What a wet winter we have been having, with floods and bridge closures in north Northumberland. What a difference from last October/November when we spent six weeks in Western Australia and Victoria. This was partly to do with book promotion, but also with visiting family and friends and going off on adventures on our own. Australia is really our second home as we have visited many times over the last three decades. But, of all the places to come home to after weeks away, Northumberland is second to none. I will put a few photographs (out of the many hundreds that I took!) on the Gallery page.
We had our annual week in the Lake District in September. The forecast was awful, but it turned out to be quite a good week with warm sunny days and some cloudy days. We did some good, low-level walking in well-known places as well as some new areas.
My fourth book on local topics, Breamish and Till: From Source to Tweed, is available for sale, published by the Till Valley Archaeological Society (TillVAS)(www.tillvas.com), ISBN 978-1-291-58938-2 Price £10. Net proceeds of sale go to the Society.
Information about this and other books can be seen on my Books & Books (cont.) pages and copies may be bought by clicking on the blue link at the top of the Books page and following the instructions.
Archaeological excavations that I have been on this year include Wark Castle, Flodden Hill, Norham Castle and, shortly, Ladykirk, all in north Northumberland. Please look at photos by clicking on the tab for Gallery.
Thank you for visiting my website. I am Antony Chessell and I am a writer living in Northumberland in Border country, having moved from the Scottish Borders in October 2014. The photograph in the Header above shows Cheviot and adjoining hills in Northumberland as seen from Coldstream, just across the Border in Scotland.
Please click on the tabs to the left to find out about me, my books and various activities. Also, there is a collection of photographs in the Gallery which I add to on a regular basis. If you need to get in touch with me, you will see that there is a Contact tag.
This is me at the National Trust for Scotland cafe before setting off on a walk to St. Abbs Head on a sunny day in late summer. The eastern Borders has a good deal of sunshine with relatively low rainfall. The photos below show views of the ruined Etal Castle which is in the care of English Heritage and which is near to my house. The castle was sacked by James IV and his army before the Battle of Flodden in 1513 and was never restored to its original condition. The first photo shows the Tower House (there was never a keep) with the Gatehouse in the background. The second photo gives an impression of the many dramatic sunsets that appear behind the ruins.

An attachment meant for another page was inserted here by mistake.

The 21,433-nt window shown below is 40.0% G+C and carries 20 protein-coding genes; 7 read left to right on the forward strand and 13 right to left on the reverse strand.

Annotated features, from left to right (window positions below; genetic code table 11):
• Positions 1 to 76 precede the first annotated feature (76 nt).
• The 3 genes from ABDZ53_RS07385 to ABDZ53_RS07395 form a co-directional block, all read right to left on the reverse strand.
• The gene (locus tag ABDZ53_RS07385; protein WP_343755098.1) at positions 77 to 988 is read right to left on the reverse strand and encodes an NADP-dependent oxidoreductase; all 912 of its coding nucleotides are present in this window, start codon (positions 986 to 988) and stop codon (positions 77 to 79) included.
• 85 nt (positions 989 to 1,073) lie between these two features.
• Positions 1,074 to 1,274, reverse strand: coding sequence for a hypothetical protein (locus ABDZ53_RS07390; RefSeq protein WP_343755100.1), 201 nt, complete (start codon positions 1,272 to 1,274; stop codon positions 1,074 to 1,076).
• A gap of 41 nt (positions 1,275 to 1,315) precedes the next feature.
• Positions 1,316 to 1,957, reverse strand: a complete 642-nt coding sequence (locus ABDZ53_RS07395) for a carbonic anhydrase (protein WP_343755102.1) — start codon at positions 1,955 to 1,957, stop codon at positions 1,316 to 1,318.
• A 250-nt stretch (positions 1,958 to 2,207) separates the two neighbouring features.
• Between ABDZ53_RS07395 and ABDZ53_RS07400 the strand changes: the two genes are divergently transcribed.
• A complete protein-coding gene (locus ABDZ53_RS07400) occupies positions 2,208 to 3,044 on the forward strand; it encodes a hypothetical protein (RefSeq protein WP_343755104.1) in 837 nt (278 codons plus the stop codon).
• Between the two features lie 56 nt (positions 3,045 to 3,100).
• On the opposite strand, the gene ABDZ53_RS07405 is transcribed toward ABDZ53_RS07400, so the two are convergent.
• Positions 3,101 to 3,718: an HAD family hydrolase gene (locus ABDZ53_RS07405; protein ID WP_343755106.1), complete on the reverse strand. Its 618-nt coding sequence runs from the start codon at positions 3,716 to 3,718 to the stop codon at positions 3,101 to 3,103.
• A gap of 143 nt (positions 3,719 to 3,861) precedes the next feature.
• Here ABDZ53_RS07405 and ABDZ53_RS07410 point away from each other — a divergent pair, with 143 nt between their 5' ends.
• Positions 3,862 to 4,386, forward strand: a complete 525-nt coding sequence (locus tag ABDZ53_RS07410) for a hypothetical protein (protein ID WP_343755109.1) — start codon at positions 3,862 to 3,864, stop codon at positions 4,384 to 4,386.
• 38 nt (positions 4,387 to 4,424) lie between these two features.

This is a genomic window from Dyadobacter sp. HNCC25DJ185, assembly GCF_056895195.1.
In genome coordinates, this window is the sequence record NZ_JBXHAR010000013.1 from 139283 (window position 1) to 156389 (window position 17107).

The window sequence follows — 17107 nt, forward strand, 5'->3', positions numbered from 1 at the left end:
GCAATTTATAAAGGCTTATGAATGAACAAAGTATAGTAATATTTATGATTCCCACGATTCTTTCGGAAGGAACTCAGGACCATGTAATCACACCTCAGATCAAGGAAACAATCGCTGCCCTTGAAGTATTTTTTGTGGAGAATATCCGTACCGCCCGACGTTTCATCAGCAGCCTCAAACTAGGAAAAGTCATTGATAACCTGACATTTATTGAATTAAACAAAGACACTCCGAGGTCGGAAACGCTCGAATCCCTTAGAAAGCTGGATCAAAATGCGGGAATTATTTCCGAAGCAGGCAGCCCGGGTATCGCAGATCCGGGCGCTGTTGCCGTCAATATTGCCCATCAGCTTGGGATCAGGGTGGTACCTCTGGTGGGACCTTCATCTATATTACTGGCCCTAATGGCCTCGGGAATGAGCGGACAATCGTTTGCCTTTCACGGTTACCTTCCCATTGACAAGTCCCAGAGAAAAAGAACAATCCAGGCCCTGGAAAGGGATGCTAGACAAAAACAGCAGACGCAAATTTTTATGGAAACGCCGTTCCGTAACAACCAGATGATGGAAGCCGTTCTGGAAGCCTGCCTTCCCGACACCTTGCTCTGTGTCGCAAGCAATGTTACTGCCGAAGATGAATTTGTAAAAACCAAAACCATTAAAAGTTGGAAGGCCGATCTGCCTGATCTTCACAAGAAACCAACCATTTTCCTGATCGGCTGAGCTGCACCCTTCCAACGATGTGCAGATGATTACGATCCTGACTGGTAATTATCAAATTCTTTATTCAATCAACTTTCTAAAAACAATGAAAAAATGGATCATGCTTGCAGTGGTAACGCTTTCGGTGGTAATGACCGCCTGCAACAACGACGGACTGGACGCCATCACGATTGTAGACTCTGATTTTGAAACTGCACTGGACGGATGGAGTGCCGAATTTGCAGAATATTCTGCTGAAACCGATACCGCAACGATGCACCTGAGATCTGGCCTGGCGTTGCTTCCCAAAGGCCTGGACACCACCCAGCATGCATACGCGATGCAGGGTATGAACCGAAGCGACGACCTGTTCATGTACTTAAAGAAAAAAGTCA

For the last seven years, volunteers (including me) from the Till Valley Archaeological Society (TillVAS) have been working on excavations associated with the Battle of Flodden 1513. That year was the quincentenary of the battle and there were many events leading up to the commemoration of the battle on 9 September and these will continue for many years to come.
We have worked under professional guidance at the supposed site of the encampment of James IV of Scotland on Flodden Hill and we have excavated and field-walked in many fields around the positions of the Scottish and English armies before the battle and the site of the battle itself, below Branxton Hill.
The excavations this year (2015) started in April and funding means that we have been able to return to Wark Castle, moving back to Flodden Hill in May/June. There will be other 'digs' this year at Norham Castle and Ladykirk (built by James IV and perhaps used as a lookout post overseeing Norham Castle) and .
October 2013. I was quite excited when I found this beautiful worked flint whilst field-walking with TillVAS at a newly ploughed and sown wheat field just north of the village of Branxton. A section of the field had been marked out in 10metre square grids so that any finds lying on the surface could be 'bagged up' and their positions recorded. This flint, like all flints was clean of any attached soil. It has a long rectangular edge on one side which might have been glued into a wooden shaft with , perhaps, birch resin. The other edge has been tooled to enable the flint to have been used for cutting or scraping.
On the Gallery page I have included another photograph of a black flint scraper that I found another time. Evidently, this is an unusual specimen with some unusual features so I hope to learn more about it. Please have a look at it.
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